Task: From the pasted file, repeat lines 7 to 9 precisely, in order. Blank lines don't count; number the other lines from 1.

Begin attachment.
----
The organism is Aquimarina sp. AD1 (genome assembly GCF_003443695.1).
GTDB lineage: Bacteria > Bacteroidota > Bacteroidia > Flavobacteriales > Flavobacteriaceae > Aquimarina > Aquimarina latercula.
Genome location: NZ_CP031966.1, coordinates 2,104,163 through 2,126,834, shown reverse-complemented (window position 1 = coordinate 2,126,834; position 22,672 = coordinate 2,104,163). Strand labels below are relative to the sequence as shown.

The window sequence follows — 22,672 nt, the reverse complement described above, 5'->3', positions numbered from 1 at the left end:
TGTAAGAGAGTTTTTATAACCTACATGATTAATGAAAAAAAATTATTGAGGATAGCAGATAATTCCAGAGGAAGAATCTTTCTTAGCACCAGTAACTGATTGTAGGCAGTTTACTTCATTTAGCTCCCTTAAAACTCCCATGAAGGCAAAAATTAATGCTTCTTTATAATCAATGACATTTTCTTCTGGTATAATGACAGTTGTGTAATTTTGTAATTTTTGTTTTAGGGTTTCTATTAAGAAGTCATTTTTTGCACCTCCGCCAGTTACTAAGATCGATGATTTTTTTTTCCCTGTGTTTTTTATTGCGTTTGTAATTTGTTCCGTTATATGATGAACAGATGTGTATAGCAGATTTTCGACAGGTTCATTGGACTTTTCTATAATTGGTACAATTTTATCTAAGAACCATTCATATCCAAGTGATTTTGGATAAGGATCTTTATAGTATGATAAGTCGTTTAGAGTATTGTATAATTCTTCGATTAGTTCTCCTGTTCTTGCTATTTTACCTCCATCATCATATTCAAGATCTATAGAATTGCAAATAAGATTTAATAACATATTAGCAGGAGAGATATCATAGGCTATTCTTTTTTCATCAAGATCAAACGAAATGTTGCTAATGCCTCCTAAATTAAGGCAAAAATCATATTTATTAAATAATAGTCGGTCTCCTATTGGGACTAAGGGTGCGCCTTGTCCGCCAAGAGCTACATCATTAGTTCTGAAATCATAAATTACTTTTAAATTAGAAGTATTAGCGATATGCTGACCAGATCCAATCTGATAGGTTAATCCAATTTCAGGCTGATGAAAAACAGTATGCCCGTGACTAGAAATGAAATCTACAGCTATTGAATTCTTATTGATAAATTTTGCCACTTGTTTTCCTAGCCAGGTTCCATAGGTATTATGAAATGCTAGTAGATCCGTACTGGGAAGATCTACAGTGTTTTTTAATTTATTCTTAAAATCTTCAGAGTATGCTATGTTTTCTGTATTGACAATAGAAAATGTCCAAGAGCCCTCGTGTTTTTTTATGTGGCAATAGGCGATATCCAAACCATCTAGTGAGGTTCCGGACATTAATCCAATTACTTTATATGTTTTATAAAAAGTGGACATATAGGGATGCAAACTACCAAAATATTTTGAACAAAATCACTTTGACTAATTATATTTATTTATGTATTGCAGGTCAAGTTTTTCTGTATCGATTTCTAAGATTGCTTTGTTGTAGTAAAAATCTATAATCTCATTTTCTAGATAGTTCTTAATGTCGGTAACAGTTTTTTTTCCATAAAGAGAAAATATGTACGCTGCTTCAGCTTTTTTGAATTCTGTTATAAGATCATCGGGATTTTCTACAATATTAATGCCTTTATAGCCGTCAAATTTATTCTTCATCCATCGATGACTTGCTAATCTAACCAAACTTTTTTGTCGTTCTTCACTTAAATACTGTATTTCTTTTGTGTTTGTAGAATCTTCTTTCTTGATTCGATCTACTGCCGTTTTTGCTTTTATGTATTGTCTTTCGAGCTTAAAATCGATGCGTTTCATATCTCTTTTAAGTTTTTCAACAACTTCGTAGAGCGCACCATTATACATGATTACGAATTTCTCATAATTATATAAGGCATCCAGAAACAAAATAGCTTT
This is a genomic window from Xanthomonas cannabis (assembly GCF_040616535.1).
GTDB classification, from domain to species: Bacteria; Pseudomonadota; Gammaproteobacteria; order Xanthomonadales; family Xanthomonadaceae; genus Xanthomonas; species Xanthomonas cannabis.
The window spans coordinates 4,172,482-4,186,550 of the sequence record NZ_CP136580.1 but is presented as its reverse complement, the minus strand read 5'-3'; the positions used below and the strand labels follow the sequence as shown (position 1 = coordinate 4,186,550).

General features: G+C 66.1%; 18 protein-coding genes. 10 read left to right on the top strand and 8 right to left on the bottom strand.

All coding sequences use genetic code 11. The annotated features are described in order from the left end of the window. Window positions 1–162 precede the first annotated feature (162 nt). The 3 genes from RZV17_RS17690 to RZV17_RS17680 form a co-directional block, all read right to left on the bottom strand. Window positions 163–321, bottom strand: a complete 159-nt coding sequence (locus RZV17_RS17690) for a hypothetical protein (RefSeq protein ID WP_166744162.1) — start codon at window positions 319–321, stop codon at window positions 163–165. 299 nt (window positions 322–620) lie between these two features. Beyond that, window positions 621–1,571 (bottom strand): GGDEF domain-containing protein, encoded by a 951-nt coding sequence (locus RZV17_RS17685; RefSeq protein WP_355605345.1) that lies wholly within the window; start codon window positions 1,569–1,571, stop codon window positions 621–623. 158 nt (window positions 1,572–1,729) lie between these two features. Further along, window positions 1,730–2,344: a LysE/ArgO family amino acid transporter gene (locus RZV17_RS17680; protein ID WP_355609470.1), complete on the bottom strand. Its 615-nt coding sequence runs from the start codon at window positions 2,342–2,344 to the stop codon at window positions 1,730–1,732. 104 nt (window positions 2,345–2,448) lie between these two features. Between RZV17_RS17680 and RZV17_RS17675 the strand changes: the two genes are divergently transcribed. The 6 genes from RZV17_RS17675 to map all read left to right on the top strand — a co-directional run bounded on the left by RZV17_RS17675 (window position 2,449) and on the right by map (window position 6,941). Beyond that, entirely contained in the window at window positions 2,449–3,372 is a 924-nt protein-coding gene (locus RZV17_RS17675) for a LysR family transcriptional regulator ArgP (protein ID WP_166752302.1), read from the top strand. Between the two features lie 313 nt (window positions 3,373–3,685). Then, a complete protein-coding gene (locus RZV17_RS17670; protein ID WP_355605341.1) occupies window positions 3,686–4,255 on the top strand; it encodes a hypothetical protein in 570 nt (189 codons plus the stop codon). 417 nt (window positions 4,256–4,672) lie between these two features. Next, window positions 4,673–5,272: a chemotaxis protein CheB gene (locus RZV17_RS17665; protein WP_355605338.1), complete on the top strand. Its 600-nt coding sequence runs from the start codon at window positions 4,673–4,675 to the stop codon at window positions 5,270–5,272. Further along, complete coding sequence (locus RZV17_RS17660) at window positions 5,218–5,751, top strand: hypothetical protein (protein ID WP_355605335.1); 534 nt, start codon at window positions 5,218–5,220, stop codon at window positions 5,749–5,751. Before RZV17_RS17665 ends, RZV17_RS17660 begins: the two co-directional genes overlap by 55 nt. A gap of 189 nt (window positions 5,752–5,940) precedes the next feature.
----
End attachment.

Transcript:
GTDB classification, from domain to species: Bacteria; Pseudomonadota; Gammaproteobacteria; order Xanthomonadales; family Xanthomonadaceae; genus Xanthomonas; species Xanthomonas cannabis.
The window spans coordinates 4,172,482-4,186,550 of the sequence record NZ_CP136580.1 but is presented as its reverse complement, the minus strand read 5'-3'; the positions used below and the strand labels follow the sequence as shown (position 1 = coordinate 4,186,550).

General features: G+C 66.1%; 18 protein-coding genes. 10 read left to right on the top strand and 8 right to left on the bottom strand.